Belfast v Fife Match Review


Features - Articles

The first of the two semi-finals was not the one-sided affair many thought it would be. The Flyers started very brightly – you might say they got off to a flyer – and their high energy approach was to last for the entire game.


Despite a less than full arena the atmosphere was lively amongst the fans with most supporting the underdogs against a very strong Belfast side who are widely tipped for the playoff trophy in 2014.

The Scottish fans were in good voice and it took until almost four minutes in for Belfast to create their first real chance on a shorthanded breakaway.

Seven minutes into the game saw the first of several lukewarm interchanges between the Nottingham and Sheffield fans and with some strong hitting on both sides the first period ended honours even.

By the start of the second period the bowl had begun to fill up but still some way short of a sell-out with the hope that the final sees a bigger crowd.

The last few minutes of the second period really spiced up with some more hitting and several coming togethers of opposing players with a roughing penalty late in the period sparking more chanting from the Flyers’ fans and local support.

Belfast seemed to have the better of the end of the second period and the Flyers’ defence went into panic mode blocking shots and last ditch defending to keep the scores even going into the final period.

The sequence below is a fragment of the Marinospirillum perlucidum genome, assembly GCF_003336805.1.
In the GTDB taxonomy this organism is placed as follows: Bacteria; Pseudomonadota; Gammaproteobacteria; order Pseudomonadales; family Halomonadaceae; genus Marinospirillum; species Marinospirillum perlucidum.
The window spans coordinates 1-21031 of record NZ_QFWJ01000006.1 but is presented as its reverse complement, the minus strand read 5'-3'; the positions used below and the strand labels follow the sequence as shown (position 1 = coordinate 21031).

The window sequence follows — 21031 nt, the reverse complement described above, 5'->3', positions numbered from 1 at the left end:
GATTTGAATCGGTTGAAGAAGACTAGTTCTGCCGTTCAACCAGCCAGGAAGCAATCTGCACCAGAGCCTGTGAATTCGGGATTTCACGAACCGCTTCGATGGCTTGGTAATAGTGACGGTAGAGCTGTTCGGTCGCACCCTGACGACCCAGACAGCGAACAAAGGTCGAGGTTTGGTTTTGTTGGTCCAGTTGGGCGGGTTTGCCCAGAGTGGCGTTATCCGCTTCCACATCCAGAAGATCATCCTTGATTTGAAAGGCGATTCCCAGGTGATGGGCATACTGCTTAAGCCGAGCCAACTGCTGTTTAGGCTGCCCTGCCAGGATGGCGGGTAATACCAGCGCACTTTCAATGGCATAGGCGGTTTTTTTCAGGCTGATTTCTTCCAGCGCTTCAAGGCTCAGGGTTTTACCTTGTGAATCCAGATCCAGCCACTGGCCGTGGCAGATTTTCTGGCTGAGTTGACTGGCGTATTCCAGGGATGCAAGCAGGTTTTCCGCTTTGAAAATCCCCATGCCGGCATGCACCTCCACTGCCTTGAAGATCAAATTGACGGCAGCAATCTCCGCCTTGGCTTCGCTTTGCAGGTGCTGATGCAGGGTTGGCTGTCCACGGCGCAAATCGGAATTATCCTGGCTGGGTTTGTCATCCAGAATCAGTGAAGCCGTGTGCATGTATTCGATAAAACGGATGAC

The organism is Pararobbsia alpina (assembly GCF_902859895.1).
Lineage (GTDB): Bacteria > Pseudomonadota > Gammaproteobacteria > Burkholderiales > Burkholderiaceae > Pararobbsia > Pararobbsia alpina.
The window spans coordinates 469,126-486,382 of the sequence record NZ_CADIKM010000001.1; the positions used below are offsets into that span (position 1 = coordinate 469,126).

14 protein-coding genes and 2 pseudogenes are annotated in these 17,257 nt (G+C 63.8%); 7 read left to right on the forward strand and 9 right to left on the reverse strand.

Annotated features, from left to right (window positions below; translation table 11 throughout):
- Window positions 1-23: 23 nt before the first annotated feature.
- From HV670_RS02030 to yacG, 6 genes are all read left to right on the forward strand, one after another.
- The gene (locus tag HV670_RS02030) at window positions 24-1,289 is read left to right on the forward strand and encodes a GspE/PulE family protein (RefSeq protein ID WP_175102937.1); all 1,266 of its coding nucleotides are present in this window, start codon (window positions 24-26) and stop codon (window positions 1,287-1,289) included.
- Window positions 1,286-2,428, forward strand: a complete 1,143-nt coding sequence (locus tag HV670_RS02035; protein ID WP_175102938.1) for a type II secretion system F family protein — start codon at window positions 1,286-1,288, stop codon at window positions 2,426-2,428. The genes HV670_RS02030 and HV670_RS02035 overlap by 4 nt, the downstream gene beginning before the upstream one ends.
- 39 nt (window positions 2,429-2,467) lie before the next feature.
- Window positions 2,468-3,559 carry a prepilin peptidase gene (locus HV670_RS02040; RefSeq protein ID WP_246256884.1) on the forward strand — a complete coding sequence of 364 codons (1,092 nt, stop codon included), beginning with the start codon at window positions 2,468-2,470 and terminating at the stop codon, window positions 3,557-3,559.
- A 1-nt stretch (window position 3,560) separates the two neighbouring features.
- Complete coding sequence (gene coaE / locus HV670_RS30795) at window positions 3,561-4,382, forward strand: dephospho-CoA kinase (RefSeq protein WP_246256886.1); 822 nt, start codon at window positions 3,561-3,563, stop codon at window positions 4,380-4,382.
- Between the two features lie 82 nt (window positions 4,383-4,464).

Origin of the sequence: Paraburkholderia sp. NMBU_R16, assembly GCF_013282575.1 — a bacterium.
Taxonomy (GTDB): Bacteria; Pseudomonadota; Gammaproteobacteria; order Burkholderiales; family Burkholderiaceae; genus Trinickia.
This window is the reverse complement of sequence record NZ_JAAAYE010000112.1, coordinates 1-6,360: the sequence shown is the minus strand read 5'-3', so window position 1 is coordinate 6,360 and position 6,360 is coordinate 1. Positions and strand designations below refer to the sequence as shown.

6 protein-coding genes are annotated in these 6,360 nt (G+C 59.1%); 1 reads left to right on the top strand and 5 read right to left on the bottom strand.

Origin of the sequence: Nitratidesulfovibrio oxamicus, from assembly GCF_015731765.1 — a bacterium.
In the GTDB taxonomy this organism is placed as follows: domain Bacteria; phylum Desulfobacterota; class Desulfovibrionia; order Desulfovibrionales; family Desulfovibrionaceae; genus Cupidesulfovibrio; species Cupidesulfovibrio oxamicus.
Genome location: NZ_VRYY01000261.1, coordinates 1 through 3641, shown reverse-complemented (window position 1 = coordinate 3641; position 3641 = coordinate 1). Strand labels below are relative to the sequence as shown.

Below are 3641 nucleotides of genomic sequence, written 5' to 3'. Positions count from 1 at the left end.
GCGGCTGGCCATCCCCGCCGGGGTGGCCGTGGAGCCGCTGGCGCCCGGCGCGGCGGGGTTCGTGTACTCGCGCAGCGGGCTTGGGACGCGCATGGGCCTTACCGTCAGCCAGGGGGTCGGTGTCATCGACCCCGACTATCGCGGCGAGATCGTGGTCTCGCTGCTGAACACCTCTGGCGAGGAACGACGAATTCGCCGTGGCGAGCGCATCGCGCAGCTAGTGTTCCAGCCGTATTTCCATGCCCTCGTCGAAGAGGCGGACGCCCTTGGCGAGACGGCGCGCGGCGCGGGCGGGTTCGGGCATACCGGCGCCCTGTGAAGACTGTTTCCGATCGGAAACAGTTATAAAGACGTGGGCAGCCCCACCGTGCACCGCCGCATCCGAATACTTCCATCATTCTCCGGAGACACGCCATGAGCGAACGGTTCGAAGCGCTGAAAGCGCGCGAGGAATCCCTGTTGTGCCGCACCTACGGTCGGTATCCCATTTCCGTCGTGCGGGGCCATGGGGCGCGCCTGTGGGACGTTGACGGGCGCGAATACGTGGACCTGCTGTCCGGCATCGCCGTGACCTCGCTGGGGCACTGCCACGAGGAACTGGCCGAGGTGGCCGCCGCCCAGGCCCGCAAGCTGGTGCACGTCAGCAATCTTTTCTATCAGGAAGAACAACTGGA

Belfast punished the lack of Fife’s cutting edge when scoring at the beginning of the final period as the highly impressive Regan was unsighted on a slapshot that crept into the bottom corner of the net from Belfast's top scorer Kevin Saurette - who incidentally Todd Kelman says is safely signed up for next season.

It took the wind out of the sails of the Fife players who noticeably dropped their performance and with Higgins pulling out the party tricks with a sweet move in the corner to flick the puck behind his back to avoid the Fife forwards the writing looked on the wall.

Fulton’s patience finally snapped roughing up the bigger Cody Brookwell with less than a minute to go and with the Fife netminder pulled for the extra skater although Hicks called both for roughing.

It was almost the last piece of action as Fife having severely pressured the solid Murphy without finding a way through were unfortunate not to at least make it to overtime and with the final hooter sounding, they were cheered around the arena with fans from all teams recognising the incredible performance the underdogs had given.

Paul Adey doesn’t appear to be worried about the final saying his side would be ‘pretty fresh’ for the final with the older guys often being looser for the second match of a weekend. The worry is that we’ll get a very tight game with both sides cancelling each other out.

Todd Dutiaume paid tribute to netminder Kevin Regan after the game as ‘one of the best goaltenders in the league, if not *the* best’ and was one of the main reasons the side made it to the playoff weekend finals.

Regan said he didn’t have a view of the goal with so many people in front of the net he was amazed the puck managed to get through but that playing behind the team he has with people putting their bodies on the line made it easy to goaltend and this was the favourite team he’s played in.

Todd recognised the support from the arena was making a difference but had tried to keep the players isolated from the support to maintain level heads throughout the game and not to be ‘dazzled’ with a particular mention to Thomas Muir who he said had the best game of his life.

There were a number of positives that the Fife organisation can take from the second half of the season and if they continue on this trajectory, keep developing local talent, they’ll be candidates for returning to the finals weekend next season.